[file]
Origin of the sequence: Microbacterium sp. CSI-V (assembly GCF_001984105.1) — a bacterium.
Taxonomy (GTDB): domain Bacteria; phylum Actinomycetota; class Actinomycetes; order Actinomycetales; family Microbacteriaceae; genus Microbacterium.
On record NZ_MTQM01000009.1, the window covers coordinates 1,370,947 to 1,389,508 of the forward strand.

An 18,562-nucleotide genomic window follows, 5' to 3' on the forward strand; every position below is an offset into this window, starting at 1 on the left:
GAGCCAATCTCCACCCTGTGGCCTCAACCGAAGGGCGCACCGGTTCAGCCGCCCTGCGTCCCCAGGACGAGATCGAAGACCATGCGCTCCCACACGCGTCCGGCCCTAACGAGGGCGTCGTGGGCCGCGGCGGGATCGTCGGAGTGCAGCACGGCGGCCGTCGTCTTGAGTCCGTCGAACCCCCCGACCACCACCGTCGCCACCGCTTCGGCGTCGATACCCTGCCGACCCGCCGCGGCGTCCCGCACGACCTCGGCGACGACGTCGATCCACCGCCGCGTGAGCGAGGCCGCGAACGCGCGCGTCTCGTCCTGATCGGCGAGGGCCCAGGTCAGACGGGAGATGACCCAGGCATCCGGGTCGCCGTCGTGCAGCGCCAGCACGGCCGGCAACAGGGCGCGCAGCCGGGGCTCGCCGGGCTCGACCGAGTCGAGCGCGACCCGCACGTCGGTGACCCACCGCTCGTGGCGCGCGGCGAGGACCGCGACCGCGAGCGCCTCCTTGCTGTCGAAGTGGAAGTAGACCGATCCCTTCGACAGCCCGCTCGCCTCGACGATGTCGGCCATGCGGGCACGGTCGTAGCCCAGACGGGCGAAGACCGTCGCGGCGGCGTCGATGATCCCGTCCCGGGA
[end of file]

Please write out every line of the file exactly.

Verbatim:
Origin of the sequence: Microbacterium sp. CSI-V (assembly GCF_001984105.1) — a bacterium.
Taxonomy (GTDB): domain Bacteria; phylum Actinomycetota; class Actinomycetes; order Actinomycetales; family Microbacteriaceae; genus Microbacterium.
On record NZ_MTQM01000009.1, the window covers coordinates 1,370,947 to 1,389,508 of the forward strand.

An 18,562-nucleotide genomic window follows, 5' to 3' on the forward strand; every position below is an offset into this window, starting at 1 on the left:
GAGCCAATCTCCACCCTGTGGCCTCAACCGAAGGGCGCACCGGTTCAGCCGCCCTGCGTCCCCAGGACGAGATCGAAGACCATGCGCTCCCACACGCGTCCGGCCCTAACGAGGGCGTCGTGGGCCGCGGCGGGATCGTCGGAGTGCAGCACGGCGGCCGTCGTCTTGAGTCCGTCGAACCCCCCGACCACCACCGTCGCCACCGCTTCGGCGTCGATACCCTGCCGACCCGCCGCGGCGTCCCGCACGACCTCGGCGACGACGTCGATCCACCGCCGCGTGAGCGAGGCCGCGAACGCGCGCGTCTCGTCCTGATCGGCGAGGGCCCAGGTCAGACGGGAGATGACCCAGGCATCCGGGTCGCCGTCGTGCAGCGCCAGCACGGCCGGCAACAGGGCGCGCAGCCGGGGCTCGCCGGGCTCGACCGAGTCGAGCGCGACCCGCACGTCGGTGACCCACCGCTCGTGGCGCGCGGCGAGGACCGCGACCGCGAGCGCCTCCTTGCTGTCGAAGTGGAAGTAGACCGATCCCTTCGACAGCCCGCTCGCCTCGACGATGTCGGCCATGCGGGCACGGTCGTAGCCCAGACGGGCGAAGACCGTCGCGGCGGCGTCGATGATCCCGTCCCGGGA